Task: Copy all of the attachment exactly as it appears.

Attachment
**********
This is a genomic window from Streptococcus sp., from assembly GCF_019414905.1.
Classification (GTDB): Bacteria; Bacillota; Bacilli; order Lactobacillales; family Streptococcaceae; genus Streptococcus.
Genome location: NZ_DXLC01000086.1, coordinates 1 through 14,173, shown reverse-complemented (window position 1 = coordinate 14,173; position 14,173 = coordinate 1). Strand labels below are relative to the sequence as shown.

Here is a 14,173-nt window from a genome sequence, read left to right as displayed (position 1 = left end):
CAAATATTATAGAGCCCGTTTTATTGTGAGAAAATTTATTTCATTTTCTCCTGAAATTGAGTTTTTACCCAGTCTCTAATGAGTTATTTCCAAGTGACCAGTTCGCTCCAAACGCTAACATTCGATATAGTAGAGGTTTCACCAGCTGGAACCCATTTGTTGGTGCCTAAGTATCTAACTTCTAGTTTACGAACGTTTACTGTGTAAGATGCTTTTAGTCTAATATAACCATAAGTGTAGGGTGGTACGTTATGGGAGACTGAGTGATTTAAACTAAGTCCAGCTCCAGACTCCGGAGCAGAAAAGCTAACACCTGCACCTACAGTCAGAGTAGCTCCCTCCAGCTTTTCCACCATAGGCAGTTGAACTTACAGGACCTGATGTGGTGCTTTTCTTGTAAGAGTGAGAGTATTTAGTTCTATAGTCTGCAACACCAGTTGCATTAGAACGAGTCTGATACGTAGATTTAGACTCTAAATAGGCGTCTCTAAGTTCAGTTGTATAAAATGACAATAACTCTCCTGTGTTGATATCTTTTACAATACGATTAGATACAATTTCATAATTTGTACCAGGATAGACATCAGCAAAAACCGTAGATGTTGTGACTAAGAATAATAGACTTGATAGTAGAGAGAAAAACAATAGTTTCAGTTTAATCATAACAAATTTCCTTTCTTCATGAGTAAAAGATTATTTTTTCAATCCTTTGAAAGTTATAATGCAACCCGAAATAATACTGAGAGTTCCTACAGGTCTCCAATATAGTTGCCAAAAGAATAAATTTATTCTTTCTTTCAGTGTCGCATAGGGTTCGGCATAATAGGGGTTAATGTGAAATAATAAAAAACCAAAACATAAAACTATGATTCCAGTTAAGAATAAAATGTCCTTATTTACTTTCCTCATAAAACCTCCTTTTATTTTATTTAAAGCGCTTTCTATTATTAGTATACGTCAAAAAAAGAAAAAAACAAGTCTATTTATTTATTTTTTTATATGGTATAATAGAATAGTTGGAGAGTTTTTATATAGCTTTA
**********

This is a genomic window from Streptococcus sp., from assembly GCF_019414905.1.
Classification (GTDB): Bacteria; Bacillota; Bacilli; order Lactobacillales; family Streptococcaceae; genus Streptococcus.
Genome location: NZ_DXLC01000086.1, coordinates 1 through 14,173, shown reverse-complemented (window position 1 = coordinate 14,173; position 14,173 = coordinate 1). Strand labels below are relative to the sequence as shown.

Here is a 14,173-nt window from a genome sequence, read left to right as displayed (position 1 = left end):
CAAATATTATAGAGCCCGTTTTATTGTGAGAAAATTTATTTCATTTTCTCCTGAAATTGAGTTTTTACCCAGTCTCTAATGAGTTATTTCCAAGTGACCAGTTCGCTCCAAACGCTAACATTCGATATAGTAGAGGTTTCACCAGCTGGAACCCATTTGTTGGTGCCTAAGTATCTAACTTCTAGTTTACGAACGTTTACTGTGTAAGATGCTTTTAGTCTAATATAACCATAAGTGTAGGGTGGTACGTTATGGGAGACTGAGTGATTTAAACTAAGTCCAGCTCCAGACTCCGGAGCAGAAAAGCTAACACCTGCACCTACAGTCAGAGTAGCTCCCTCCAGCTTTTCCACCATAGGCAGTTGAACTTACAGGACCTGATGTGGTGCTTTTCTTGTAAGAGTGAGAGTATTTAGTTCTATAGTCTGCAACACCAGTTGCATTAGAACGAGTCTGATACGTAGATTTAGACTCTAAATAGGCGTCTCTAAGTTCAGTTGTATAAAATGACAATAACTCTCCTGTGTTGATATCTTTTACAATACGATTAGATACAATTTCATAATTTGTACCAGGATAGACATCAGCAAAAACCGTAGATGTTGTGACTAAGAATAATAGACTTGATAGTAGAGAGAAAAACAATAGTTTCAGTTTAATCATAACAAATTTCCTTTCTTCATGAGTAAAAGATTATTTTTTCAATCCTTTGAAAGTTATAATGCAACCCGAAATAATACTGAGAGTTCCTACAGGTCTCCAATATAGTTGCCAAAAGAATAAATTTATTCTTTCTTTCAGTGTCGCATAGGGTTCGGCATAATAGGGGTTAATGTGAAATAATAAAAAACCAAAACATAAAACTATGATTCCAGTTAAGAATAAAATGTCCTTATTTACTTTCCTCATAAAACCTCCTTTTATTTTATTTAAAGCGCTTTCTATTATTAGTATACGTCAAAAAAAGAAAAAAACAAGTCTATTTATTTATTTTTTTATATGGTATAATAGAATAGTTGGAGAGTTTTTATATAGCTTTA